|Institution:||University of Birmingham|
|Department:||Department of History|
|Keywords:||D501 World War I; DA Great Britain; U Military Science (General)|
|Full text PDF:||http://etheses.bham.ac.uk/5283/|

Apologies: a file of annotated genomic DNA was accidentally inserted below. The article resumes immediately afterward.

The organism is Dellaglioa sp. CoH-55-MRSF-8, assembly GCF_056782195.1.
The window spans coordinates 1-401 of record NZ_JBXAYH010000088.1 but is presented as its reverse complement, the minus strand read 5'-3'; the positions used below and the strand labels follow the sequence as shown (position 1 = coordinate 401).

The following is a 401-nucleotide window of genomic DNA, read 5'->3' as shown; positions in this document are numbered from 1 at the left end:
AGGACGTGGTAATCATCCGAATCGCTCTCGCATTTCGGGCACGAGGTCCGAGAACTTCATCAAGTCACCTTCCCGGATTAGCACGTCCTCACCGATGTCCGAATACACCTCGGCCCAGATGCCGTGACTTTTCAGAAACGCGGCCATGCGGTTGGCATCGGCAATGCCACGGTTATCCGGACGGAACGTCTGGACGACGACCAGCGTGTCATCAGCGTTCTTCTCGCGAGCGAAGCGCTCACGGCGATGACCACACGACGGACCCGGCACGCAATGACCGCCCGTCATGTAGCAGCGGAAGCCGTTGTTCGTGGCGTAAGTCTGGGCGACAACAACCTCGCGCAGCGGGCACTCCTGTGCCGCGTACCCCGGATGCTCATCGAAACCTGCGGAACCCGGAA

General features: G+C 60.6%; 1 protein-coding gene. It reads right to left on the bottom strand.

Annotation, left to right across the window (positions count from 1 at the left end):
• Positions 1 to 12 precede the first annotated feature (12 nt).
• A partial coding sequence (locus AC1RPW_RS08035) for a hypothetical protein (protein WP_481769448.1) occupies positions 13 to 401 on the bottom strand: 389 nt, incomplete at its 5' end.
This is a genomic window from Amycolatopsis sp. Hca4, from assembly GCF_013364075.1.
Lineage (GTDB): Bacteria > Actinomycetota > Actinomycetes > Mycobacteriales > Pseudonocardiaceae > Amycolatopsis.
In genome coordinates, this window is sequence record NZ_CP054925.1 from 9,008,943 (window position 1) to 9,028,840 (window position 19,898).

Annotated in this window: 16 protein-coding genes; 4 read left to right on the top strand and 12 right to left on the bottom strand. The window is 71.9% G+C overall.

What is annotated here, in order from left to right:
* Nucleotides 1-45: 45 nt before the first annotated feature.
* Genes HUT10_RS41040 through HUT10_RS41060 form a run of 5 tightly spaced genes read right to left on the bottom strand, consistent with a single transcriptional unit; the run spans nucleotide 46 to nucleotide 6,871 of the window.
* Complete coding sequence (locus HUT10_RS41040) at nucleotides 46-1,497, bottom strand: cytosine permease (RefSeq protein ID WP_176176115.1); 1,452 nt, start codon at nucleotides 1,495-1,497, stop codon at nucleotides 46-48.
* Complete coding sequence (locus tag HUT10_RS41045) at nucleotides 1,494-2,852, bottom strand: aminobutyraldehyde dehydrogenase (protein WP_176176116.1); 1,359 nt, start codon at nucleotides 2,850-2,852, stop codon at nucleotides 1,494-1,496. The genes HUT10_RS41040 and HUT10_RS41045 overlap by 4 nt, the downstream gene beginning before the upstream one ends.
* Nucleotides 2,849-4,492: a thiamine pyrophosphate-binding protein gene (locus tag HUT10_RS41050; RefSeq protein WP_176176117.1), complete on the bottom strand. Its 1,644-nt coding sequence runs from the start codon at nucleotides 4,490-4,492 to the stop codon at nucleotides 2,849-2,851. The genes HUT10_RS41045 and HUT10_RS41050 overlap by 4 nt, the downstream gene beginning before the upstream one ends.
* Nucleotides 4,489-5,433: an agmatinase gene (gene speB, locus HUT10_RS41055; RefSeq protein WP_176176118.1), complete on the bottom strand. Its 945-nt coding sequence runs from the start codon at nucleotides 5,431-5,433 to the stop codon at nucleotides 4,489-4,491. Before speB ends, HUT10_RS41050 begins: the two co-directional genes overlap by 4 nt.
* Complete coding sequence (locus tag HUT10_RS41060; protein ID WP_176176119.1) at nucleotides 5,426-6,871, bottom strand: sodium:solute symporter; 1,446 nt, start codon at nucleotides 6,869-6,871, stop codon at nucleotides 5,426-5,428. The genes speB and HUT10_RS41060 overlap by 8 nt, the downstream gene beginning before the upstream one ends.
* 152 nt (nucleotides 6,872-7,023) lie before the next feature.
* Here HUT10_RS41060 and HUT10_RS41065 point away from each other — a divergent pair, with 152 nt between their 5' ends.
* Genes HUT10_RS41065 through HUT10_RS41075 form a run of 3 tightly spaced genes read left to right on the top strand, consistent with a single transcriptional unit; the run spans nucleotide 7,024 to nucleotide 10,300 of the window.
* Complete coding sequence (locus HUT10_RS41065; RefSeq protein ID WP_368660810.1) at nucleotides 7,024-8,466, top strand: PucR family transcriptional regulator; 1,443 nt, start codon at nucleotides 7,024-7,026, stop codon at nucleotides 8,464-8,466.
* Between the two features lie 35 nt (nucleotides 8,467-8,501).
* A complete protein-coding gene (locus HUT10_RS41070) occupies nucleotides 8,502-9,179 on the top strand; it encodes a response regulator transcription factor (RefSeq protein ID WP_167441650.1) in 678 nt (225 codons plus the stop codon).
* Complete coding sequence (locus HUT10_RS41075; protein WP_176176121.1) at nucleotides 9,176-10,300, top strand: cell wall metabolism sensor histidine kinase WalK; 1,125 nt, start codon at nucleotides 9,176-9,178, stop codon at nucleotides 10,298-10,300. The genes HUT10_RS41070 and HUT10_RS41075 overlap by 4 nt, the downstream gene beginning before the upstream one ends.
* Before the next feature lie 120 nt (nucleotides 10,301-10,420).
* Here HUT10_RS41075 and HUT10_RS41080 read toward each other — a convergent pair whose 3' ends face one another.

The idea of a learning process has become broadly accepted among military historians of the First World War, but explanations for how and why this occurred remain limited. This thesis uses a number of different disciplines alongside more orthodox historical analysis of what the British Expeditionary Force (BEF) did at the divisional level to learn the lessons from combat in an uncompromising operational environment. At the beginning of 1916 the BEF was predominantly a citizen army lacking experience. This marked a low-point in the BEF's fighting capabilities. This thesis charts the development from 1916 to the Armistice in 1918 using the British 32nd Division as a case study. The division participated in a number of major operations including the Battle of the Somme, the German withdrawal to the Hindenburg Line, the Battles of Nieuport, Passchendaele, Amiens and the Hundred Days. They experienced both success and failure ensuring they are a representative case from which to draw broader conclusions. This thesis argues that the BEF's learning process developed as structural improvement occurred, battle experience was gained and leadership improved.